That’s why it’s so important for people to be aware of this issue, to watch out for the signs, and to have information on how victims can escape and rebuild their lives. The charity Refuge, in conjunction with HBOS, has published a useful financial guide (opens as a pdf) for women and children fleeing domestic violence.

Sadly, escaping an abusive partner is rarely as simple as packing a bag and walking out, especially if the victim is experiencing money worries. Here are three things to bear in mind:

  • Build an escape fund. This can be tricky if the abuser is very controlling over money but aim to put small amounts of cash aside over a period of time.

  • Set up a new bank account that your partner doesn’t have access to, requesting that the bank doesn’t send bank statements to the shared home.

  • You can simply walk out in a crisis. Your local benefits office can issue a crisis loan in an emergency, even if you don’t receive benefits. If violence escalates and you need to run then there is financial help available.

What to take

It will be easier to rebuild your finances if you manage to take a few key documents with you when you go. Of course, if you don’t manage to take these with you, you can get copies, but you’ll find your feet faster with these to hand.

Documents to try and take with you include pay slips and other tax documents, such as P45 forms; passports; your National Insurance number; bank statements; documents proving ownership of any belongings; details of credit cards and bills that are shared or in your name; your birth certificate and the birth certificates of your children.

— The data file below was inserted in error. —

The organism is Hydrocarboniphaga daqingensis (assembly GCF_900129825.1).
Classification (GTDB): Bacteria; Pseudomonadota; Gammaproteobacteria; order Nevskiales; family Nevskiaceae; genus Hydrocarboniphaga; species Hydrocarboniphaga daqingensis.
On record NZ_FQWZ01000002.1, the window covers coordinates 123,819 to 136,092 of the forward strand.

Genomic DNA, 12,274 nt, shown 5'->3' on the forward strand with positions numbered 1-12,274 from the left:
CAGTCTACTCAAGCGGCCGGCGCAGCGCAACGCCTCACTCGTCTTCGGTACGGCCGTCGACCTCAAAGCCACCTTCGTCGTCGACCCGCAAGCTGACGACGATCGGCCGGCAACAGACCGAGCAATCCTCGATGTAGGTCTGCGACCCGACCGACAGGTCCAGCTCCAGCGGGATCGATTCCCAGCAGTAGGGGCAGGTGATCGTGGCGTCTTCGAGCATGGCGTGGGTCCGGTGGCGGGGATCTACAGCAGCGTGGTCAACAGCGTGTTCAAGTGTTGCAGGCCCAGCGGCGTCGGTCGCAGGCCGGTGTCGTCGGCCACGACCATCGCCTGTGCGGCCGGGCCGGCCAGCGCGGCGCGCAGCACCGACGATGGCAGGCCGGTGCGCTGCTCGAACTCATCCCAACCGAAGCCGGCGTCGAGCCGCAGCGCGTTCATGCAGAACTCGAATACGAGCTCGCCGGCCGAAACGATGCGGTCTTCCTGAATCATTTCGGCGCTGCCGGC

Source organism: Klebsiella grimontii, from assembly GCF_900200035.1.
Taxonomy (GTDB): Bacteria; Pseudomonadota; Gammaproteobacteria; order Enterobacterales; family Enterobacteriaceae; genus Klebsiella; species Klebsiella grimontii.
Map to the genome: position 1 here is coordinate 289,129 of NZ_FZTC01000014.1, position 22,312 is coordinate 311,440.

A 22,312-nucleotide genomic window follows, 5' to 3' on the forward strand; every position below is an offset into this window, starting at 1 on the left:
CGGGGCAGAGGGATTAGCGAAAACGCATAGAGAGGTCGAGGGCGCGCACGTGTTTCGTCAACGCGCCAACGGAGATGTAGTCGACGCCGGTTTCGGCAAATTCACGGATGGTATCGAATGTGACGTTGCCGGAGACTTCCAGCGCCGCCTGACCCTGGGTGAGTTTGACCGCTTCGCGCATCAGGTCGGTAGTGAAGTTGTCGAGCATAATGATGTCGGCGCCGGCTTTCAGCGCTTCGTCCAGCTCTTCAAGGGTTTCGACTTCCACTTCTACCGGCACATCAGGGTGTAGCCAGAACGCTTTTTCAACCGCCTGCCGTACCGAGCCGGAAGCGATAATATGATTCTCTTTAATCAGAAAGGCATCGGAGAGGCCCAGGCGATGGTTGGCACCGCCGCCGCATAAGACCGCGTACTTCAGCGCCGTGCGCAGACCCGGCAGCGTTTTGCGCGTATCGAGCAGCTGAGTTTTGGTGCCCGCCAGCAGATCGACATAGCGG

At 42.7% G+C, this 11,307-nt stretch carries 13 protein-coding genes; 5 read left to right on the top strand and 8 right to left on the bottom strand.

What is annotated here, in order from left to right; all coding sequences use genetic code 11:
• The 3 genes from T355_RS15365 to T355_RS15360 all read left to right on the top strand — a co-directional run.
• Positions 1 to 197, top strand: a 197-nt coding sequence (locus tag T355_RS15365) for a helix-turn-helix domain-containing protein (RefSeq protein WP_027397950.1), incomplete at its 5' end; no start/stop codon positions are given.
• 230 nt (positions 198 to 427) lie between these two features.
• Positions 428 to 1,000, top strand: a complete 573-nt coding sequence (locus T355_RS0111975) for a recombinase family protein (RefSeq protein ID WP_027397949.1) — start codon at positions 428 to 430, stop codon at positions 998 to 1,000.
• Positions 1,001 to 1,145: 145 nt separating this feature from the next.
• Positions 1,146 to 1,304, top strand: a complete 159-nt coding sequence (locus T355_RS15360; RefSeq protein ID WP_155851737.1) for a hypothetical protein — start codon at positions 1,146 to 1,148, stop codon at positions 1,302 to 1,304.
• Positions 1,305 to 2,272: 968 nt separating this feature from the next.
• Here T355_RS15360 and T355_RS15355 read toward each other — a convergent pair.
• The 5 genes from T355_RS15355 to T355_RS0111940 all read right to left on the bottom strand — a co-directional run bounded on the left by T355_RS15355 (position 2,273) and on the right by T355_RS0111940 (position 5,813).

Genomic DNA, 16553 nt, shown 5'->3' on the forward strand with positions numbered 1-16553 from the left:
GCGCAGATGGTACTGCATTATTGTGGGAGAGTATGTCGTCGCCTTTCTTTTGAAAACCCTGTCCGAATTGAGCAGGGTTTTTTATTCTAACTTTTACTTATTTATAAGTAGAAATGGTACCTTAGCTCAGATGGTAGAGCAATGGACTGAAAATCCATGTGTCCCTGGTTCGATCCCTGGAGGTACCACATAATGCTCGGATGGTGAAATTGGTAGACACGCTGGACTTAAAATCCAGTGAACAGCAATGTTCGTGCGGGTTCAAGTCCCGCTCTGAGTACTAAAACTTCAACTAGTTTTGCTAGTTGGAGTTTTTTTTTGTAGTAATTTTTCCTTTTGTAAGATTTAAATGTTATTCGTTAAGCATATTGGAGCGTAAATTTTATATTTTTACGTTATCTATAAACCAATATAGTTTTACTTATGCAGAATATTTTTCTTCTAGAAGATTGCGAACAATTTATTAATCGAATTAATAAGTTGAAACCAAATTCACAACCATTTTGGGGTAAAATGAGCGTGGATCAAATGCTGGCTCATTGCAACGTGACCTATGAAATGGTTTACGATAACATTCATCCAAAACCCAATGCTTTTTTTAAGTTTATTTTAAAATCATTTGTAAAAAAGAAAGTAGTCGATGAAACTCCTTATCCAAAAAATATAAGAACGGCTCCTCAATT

If it’s not safe to take the original documents then try making copies, or simply scribbling down key information such as account numbers.

Getting free from your ex’s debts

Once you’ve escaped, it can feel daunting to start disentangling your financial affairs from your ex’s. The most important thing to remember is that they will also be able to see your bank statements from joint accounts, which can include locations of cash machines that you’ve used. If you’re lying low then consider setting up a new account and transferring money into it instead.

Remember that if you share a bank account, you are jointly liable for any overdraft, even if your ex has spent the money. If the account is in credit then talk to the bank about closing it down; some banks allow you to do so without your partner’s consent.

If the account is already overdrawn then the bank will allow you to freeze it, after which you should seek legal advice. Talk to a charity like Women’s Aid or Refuge if you’re not sure how to access help.

Dealing with debt can feel overwhelming but you can’t ignore it. The biggest priority is making sure your partner can’t run up any further debt. Then you can start regaining control of your credit. Unfortunately you will be jointly responsible for any shared debt and if the creditors can’t chase your ex, they’ll come to you. It may not be fair but it is the law.

Seek help

There are many organisations out there that can help you plan, discuss your options or simply listen.

Women’s Aid and Refuge jointly run a 24-hour National Domestic Violence Helpline. It’s free to call on 0808 2000 247, and won’t show up on BT bills.